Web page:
Two out of three respondents wouldn't buy an EV, the survey found (Photo: Nissan)

A US survey found that a majority of people remains hesitant to buy an electric car, despite the auto industry's commitment to building a growing range of electric vehicles in coming years.

The poll, conducted by the web site Driving-Tests.org, asked 10s of thousands of visitors to its site whether they would consider buying an electric car over a comparably priced gasoline-powered vehicle. Two-thirds of respondents across all age groups said they would not.

The organization, which offers free online practice for student drivers and people planning to take a driving test, noted that a majority of respondents were in the 13-to-35 age bracket. So-called millennials - who are born roughly between 1982 and 2004 - account for 75 pc of all responses. But the web site said that responses varied only slightly between the different age groups.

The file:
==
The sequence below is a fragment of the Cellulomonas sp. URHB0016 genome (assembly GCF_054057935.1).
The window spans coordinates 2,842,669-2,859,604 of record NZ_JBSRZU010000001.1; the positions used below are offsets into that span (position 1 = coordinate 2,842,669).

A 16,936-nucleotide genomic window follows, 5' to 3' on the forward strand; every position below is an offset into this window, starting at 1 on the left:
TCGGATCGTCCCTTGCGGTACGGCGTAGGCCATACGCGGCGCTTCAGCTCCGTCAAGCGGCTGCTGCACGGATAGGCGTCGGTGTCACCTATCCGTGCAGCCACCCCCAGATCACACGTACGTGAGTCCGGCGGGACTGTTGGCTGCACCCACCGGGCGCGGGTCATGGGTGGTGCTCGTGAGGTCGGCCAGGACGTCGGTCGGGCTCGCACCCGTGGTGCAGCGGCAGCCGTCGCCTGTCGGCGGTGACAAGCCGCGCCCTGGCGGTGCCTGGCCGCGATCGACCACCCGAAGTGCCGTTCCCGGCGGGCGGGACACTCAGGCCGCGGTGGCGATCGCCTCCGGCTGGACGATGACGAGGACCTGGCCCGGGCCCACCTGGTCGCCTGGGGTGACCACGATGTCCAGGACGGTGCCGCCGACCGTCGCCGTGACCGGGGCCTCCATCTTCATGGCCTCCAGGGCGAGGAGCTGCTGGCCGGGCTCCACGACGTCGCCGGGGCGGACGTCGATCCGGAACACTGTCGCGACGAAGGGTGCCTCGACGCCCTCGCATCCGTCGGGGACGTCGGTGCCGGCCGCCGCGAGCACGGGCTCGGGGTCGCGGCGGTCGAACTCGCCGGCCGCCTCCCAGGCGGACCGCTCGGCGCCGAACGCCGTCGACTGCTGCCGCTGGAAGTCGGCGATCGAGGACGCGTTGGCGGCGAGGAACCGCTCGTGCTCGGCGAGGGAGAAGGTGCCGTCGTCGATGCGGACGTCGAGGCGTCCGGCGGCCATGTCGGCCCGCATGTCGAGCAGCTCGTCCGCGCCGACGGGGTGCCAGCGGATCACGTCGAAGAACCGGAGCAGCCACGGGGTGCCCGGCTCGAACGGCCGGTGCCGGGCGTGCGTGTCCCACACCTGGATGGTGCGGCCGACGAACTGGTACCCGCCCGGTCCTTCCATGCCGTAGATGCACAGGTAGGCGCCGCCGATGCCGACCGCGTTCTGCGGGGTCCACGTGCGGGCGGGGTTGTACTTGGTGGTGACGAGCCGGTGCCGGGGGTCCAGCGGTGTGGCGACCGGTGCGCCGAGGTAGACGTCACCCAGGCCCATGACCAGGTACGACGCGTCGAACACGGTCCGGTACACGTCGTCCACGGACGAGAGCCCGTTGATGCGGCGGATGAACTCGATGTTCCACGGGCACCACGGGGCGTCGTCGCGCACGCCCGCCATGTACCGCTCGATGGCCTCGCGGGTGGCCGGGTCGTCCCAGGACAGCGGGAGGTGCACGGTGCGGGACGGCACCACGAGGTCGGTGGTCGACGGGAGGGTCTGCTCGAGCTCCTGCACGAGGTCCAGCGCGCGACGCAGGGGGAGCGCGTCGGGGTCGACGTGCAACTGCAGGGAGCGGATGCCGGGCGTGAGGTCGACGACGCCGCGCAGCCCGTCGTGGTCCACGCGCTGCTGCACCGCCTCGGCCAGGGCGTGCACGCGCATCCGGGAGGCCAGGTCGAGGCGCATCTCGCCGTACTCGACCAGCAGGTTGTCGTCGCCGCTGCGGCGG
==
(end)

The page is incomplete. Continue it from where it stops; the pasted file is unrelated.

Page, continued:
Driving-Tests.org also found that a majority of people were "extremely concerned" about riding in a fully self-driving car, but it noted that there also were strong opinions to the contrary.

Tesla was widely seen as the brand that would sell more electric and self-driving vehicles than its competitors. Here, the poll showed that, while younger respondents mostly cited Tesla, a majority of older people saw Toyota as the front-runner.